Watch one fly in person, perhaps that might expand your choices what sections to consider.
 

Lendo

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AJ, I mentioned the Riblett, however the GA 306 18 is symmetrical I believe.
George
 

Armilite

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The slower the airplane, the less sacrifice you make by using a thick high-camber wing. Easy enough to understand even for an uneducated guy like me.

If you have an airplane that is limited to 55 mph by statute, then you can probably get away with a 16-17% thick wing, which makes a lot of lift, which means the wing can be smaller, which means the airplane can be lighter, which means EVERYTHING gets easier to design and build.

The thick high-camber wing will make more nose-down pitch, which means you need a slightly larger or longer tail, and that takes back a little of th gain you made, but you still walk away with a big gain even after subtracting the loss from the larger tail.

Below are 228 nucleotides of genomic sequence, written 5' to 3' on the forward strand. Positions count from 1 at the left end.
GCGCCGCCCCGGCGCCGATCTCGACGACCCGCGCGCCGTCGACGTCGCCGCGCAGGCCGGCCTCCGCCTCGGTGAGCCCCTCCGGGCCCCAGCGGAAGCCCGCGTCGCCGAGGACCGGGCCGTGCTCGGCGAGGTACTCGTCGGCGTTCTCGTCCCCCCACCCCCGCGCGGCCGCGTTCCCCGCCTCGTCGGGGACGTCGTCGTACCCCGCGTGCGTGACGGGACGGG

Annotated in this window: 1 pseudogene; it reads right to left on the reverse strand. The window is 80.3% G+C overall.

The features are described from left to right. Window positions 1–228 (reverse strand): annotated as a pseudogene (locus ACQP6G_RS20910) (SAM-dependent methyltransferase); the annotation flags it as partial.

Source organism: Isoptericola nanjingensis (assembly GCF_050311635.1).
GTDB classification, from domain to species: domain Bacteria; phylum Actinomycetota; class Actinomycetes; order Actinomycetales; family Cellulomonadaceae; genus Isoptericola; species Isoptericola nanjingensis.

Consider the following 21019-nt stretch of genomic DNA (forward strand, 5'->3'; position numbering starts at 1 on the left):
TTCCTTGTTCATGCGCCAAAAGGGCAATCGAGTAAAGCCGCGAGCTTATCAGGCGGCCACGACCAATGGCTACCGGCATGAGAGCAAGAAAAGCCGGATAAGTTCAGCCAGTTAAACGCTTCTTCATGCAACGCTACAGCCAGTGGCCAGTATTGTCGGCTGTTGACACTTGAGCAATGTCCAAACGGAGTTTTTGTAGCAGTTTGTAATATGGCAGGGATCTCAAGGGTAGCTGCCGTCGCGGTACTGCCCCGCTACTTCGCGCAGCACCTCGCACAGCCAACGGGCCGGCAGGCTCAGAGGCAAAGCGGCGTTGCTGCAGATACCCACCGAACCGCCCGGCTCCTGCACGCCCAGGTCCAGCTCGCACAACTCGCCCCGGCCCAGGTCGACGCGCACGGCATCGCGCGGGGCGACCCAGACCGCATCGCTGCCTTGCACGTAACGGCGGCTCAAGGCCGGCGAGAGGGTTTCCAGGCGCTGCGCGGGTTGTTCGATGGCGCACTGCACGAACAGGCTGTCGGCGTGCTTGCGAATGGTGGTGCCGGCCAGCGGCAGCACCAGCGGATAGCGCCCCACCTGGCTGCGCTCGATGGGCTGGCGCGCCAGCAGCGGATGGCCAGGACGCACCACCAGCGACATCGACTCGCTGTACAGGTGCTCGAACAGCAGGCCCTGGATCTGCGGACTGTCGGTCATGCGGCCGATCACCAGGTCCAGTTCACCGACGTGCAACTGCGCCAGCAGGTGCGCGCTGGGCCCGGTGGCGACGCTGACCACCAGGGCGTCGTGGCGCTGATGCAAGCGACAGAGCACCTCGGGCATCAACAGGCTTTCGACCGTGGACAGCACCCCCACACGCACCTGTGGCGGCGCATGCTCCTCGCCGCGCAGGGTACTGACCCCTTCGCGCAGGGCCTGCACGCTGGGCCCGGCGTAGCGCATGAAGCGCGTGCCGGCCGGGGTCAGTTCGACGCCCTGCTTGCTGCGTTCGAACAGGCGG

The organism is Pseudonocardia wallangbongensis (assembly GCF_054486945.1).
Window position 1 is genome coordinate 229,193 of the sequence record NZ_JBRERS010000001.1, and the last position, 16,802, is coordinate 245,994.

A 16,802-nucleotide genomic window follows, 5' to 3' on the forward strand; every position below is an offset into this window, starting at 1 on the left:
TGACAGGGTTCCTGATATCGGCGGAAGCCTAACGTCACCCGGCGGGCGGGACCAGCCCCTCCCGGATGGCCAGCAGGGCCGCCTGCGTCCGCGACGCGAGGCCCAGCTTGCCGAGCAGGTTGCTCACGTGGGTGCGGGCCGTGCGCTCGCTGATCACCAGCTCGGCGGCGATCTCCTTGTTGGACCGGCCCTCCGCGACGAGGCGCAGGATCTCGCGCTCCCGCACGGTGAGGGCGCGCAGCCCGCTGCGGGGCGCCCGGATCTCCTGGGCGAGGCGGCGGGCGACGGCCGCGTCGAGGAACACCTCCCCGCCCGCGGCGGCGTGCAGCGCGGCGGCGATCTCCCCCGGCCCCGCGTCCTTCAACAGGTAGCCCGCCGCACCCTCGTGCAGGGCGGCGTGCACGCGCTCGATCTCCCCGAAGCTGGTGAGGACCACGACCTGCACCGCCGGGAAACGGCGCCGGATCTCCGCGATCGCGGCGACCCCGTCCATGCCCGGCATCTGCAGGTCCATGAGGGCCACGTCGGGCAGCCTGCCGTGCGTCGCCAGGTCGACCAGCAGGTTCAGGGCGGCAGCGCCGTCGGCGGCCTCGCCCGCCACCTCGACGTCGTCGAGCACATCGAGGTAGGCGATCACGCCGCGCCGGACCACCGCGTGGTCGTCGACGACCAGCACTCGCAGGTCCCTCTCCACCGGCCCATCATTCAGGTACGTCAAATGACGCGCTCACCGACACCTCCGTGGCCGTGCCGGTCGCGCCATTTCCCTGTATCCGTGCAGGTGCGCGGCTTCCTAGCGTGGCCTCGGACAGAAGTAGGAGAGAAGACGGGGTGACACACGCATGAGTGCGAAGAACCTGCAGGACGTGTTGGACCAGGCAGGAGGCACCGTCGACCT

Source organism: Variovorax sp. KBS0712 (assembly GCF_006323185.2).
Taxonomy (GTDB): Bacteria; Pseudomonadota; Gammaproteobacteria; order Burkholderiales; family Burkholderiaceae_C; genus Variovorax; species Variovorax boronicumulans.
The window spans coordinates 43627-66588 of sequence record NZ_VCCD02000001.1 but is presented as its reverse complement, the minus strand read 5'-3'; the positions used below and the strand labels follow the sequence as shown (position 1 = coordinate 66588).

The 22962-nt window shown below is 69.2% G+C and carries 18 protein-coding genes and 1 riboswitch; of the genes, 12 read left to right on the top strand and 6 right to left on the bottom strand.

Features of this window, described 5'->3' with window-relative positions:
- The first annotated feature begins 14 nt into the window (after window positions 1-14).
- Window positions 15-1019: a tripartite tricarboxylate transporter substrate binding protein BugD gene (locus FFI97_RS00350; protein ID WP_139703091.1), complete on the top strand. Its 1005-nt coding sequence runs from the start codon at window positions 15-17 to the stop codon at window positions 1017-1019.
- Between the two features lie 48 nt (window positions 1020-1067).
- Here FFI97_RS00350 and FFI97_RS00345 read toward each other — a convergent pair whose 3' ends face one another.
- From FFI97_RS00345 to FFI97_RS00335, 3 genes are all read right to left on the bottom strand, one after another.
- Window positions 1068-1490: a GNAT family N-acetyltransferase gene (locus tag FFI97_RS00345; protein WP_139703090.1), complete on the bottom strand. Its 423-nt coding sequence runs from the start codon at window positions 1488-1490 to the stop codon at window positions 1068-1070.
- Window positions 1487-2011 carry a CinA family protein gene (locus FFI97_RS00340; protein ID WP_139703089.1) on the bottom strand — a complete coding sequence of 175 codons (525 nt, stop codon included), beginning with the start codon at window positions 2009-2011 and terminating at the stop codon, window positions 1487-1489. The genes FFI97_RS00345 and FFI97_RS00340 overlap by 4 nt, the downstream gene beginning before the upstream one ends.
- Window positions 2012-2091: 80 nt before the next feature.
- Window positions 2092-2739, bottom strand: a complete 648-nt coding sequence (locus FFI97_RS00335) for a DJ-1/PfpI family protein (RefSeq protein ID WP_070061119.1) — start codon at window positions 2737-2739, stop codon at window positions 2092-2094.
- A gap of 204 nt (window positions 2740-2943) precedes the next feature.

IMHO, one of the old antique Eppler glider airfoils that is in the 16-18% range will be a very very good starting point if you want to be successful with a genuine Part 103 aircraft.
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First, for any Part 103 Aircraft to qualify, it has a Max Full Power Speed of 55 knots = 63.29287 mph, not 55mph. Has to meet a Stall Speed, I believe with a 170 lb person which is 24 Knots = 27.61871mph. Which with that Criteria probably means Max 36-38hp for 55 knots!

The 24 knot Stall Speed is probably the hardest thing for most Aircraft meet. Most Manufactures take advantage of the FAA Part 103 Stall Formula using the 170lbs. The Vast Majority of Pilots Weight today falls between 180 lbs and 235 lbs. Today, we also have many people over 235 lbs. Not really a problem with Airframe at 254 lbs + 30 lbs Gas = 284 lbs. A 660 MTOW - 284 lbs = 376 lbs for Pilot & Bags. A 650 MTOW - 284 lbs = 366 lbs for Pilot & Bags. A 600 MTOW - 284 lbs = 316 lbs for Pilot & Bags. So probably covers 99% of the People in the World.